Don’t Know What we Got ‘Til It’s Gone

Appreciating Obama's presidency in his final days

WTF Is Going On? | Jeremy Lawrence | April 27, 2016

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The hellacious and raucous circus that is the 2016 presidential election race has acted, in its own way, as a sort of distractor of the means for its very existence: the termination of President Barrack Obama’s current term.

Yes, President Obama has indeed continued to exist and work, executing the presidential duties that remain his job even as a race as loud as the current one rages ever onward. And I think a consideration of Obama in his waning days is much deserved.

I’m too young to properly remember 9/11, the day that shaped large amounts of political policies, acts and actions since. I only vaguely remember seeing former President George W. Bush on the television. He is almost as much of a historic figure to me as say Jimmy Carter, still alive and well, enjoying the quiet post-presidential life, but everything I know about him and his time as president absorbed in hindsight, after the fact, even though Bush was in office until I was in sixth grade.

I think most people my age can remember when President Obama was elected and sworn in. They should, it is something worth noting for a lifetime. I remember talking to my friends on the playground of my elementary school after he was elected, us sitting in a circle on the grass thinking we were geniuses and nonsensically analyzing what his election meant. We all had different opinions on the matter. But the point of all this nostalgic memory crap is that Barrack Obama has been the first president I have been consciously aware of, the first and only president at this point in my life I have been able to follow closely and pay attention to on a daily basis. People older than me that remember the presidency of George W. Bush and with more fully-formed brains in 2008 probably have a better grasp of what it all meant. They know what its like to live under two different presidents.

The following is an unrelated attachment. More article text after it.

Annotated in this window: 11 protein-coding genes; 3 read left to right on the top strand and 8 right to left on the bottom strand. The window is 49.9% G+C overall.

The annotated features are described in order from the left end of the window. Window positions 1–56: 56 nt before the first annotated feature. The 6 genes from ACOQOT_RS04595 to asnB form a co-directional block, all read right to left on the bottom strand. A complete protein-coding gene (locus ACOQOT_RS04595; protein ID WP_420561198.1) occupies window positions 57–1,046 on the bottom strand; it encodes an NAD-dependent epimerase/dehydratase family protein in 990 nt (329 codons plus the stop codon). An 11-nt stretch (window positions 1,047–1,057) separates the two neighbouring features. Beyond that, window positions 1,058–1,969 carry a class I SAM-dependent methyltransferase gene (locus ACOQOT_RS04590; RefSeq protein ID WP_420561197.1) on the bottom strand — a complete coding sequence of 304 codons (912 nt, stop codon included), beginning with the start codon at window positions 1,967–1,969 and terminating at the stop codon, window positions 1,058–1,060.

I don’t. I doubt most people my age do.

But we will soon. And in times like these, with the election now only seven months away, I think it is important to maybe take a second, tear our eyes away from Donald Trump accusing the GOP of rigging the system against him and Hillary Clinton doing her whole “I’m trying so hard to be liked by everyone that I end up being liked by no one” thing and reflect on what we have…cause it’s gonna be officially gone in January.

Obama has had his fair share of critics. Some more warranted than others. Maybe it’s just because Obama has been the only president I’ve really been alive to witness from beginning to end but I don’t think I have ever seen a President receive so much criticism from intolerant citizens as well as those in positions of power in the opposing political party. But still, Obama’s satisfaction rating as hit a three-year high of 51% this month1 and that is not undeserved.

Obama has done some (politically subjectively) great things for this country. And not to mention having a republican dominated Congress to contend with for a portion of his two terms. He achieved momentous Healthcare reform, oversaw the legalization of gay marriage, reopened lines of trade and communication with Cuba and struck down the environmentally nightmarish Keystone Pipeline.

He has managed some of the most volatile, controversial and devastating situations the country has seen in the past decade with a sense of calm, unwavering optimism and grace. The president is the one counted on to reassure the people when tragedy strikes. He is expected to be looking out for each and every citizen at once. When a mental case shoots up a church or an elementary school, or two brothers detonate explosives at a nationally televised event, it is to the president that the citizens look to for answers.

And this, I think, is one of the truest tests of a leader, how they handle situations that not only unearth political conflicts, but social and human ones as well. Obama was not in some public-figure-stratosphere above the tragedies and unaffected; the genuine empathy exuded in his speeches was tangible. The eloquence of President Obama will be sincerely missed. It will be at least another four years before we have another president capable of this kind of authentic reassurance.

Maybe the public is starting to notice this, finally having a mark of comparison to hold Obama’s grace and patience and honesty to in the form of this year’s race. It’s visible in his hiked satisfaction rating.

And we as voters and purveyors and citizens can only hope we’re not stuck with a sense of nostalgic yearning for a soon-to-be former president after it’s all said and done, votes counted and candidate sworn in come January.




1Collinson, Stephen. “Obama’s Long Goodbye.” CNN. Cable News Network, 23 Apr. 2016. Web.